Author Topic: Money owed to a friend  (Read 1675 times)

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r_ask

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Re: Money owed to a friend
« Reply #15 on: March 05, 2013 05:27:24 PM »
Thanks everyone for the helpful answers.

If my friend decides to take it to the court, what kind of legal fee she and I would incur? The sum I still owe is around 20 K so I guess it is out of the jurisdiction of the small claims court.  Would the legal fee be a prohibitive factor for her to take that route? I have never hired an attorney so have no idea what do those people charge.

Thanks again.

arnanda

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Re: Money owed to a friend
« Reply #16 on: March 13, 2013 05:13:45 AM »
You're right, most are capped at 5K.  It would have to be another venue.  Usually the interest would be whatever is held to be reasonable--she could use the CC interest if she can proof you knew that it would be charged interest OR the maximum amount of interest in your state. 
TUN - 791/850 (05-28-2014). EQU - 816/850 (01-19-2014). EXP - 789/850 (08-07-2014).
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r_ask

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Re: Money owed to a friend
« Reply #17 on: March 15, 2013 03:04:38 AM »
Here is an update.

She called me and told me that she is getting a lawyer to collect and the lawyer has promised her 50 cents for every dollar I owe.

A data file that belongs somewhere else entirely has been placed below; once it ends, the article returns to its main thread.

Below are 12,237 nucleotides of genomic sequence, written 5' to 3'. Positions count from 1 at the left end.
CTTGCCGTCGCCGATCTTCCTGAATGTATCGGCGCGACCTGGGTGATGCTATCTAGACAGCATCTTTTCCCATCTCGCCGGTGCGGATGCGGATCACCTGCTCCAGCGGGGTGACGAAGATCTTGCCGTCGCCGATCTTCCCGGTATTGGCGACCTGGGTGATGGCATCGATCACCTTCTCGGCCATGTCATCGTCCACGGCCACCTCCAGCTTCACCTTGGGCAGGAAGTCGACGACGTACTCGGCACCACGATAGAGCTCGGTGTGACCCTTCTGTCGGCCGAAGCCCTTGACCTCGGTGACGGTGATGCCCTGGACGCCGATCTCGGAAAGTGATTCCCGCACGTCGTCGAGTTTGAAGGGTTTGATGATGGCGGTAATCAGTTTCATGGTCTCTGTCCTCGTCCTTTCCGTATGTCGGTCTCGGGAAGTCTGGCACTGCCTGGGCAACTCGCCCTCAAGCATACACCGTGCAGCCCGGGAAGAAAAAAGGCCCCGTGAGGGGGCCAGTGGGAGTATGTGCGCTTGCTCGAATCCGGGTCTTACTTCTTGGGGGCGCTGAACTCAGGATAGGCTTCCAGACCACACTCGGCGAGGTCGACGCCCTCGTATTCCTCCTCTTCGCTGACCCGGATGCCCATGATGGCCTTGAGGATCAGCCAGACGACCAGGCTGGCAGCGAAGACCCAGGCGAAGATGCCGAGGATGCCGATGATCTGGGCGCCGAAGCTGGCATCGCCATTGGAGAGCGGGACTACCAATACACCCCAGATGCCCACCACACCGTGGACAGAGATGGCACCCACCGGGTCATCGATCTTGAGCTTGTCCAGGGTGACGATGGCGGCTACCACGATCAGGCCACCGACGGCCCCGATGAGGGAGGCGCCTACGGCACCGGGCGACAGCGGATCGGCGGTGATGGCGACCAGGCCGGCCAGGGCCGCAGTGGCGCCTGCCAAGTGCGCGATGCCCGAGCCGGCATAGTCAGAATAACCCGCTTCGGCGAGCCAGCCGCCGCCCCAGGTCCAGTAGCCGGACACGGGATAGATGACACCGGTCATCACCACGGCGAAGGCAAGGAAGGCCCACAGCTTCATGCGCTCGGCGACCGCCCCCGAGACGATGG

The thing is, I don't have any assets worth that money. I will be forced to file for bankruptcy if she files a suit. I don't want to do that because I will be unable to find a job, in case I need to, if there is a bankruptcy on my credit report.

I owe her the money and I really feel bad for not paying it back. I would love to if I could but I can't.  I can go around and ask for a little bit of money here and there, doing a second job (which will kill my family life but I gotta do what I gotta do) and  I can give her a better deal than 50 cents for a dollar, but then I will have no reserves left to pay the rest of the loan. I will have to ask her to settle the loan for a lesser amount that I owe her. So, here is the question: What do I ask her to write in a letter assuring me that she would settle for a lesser amount and will not come after me for the remaining amount?

CleaningUp

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Re: Money owed to a friend
« Reply #18 on: March 15, 2013 03:34:11 AM »
Something for the OP to think about.

While a law suit and a court judgement are not particularly things that one wants on his credit report, the court will order a repayment plan, and that plan will be a lot more generous to the debtor than the creditor wants it to be.

The court may well be your friend here if a judgment is not something that will bother you.


jreed

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Re: Money owed to a friend
« Reply #19 on: March 15, 2013 03:08:51 PM »
Here is an update.

She called me and told me that she is getting a lawyer to collect and the lawyer has promised her 50 cents for every dollar I owe.

The thing is, I don't have any assets worth that money. I will be forced to file for bankruptcy if she files a suit. I don't want to do that because I will be unable to find a job, in case I need to, if there is a bankruptcy on my credit report.

I owe her the money and I really feel bad for not paying it back. I would love to if I could but I can't.  I can go around and ask for a little bit of money here and there, doing a second job (which will kill my family life but I gotta do what I gotta do) and  I can give her a better deal than 50 cents for a dollar, but then I will have no reserves left to pay the rest of the loan. I will have to ask her to settle the loan for a lesser amount that I owe her. So, here is the question: What do I ask her to write in a letter assuring me that she would settle for a lesser amount and will not come after me for the remaining amount?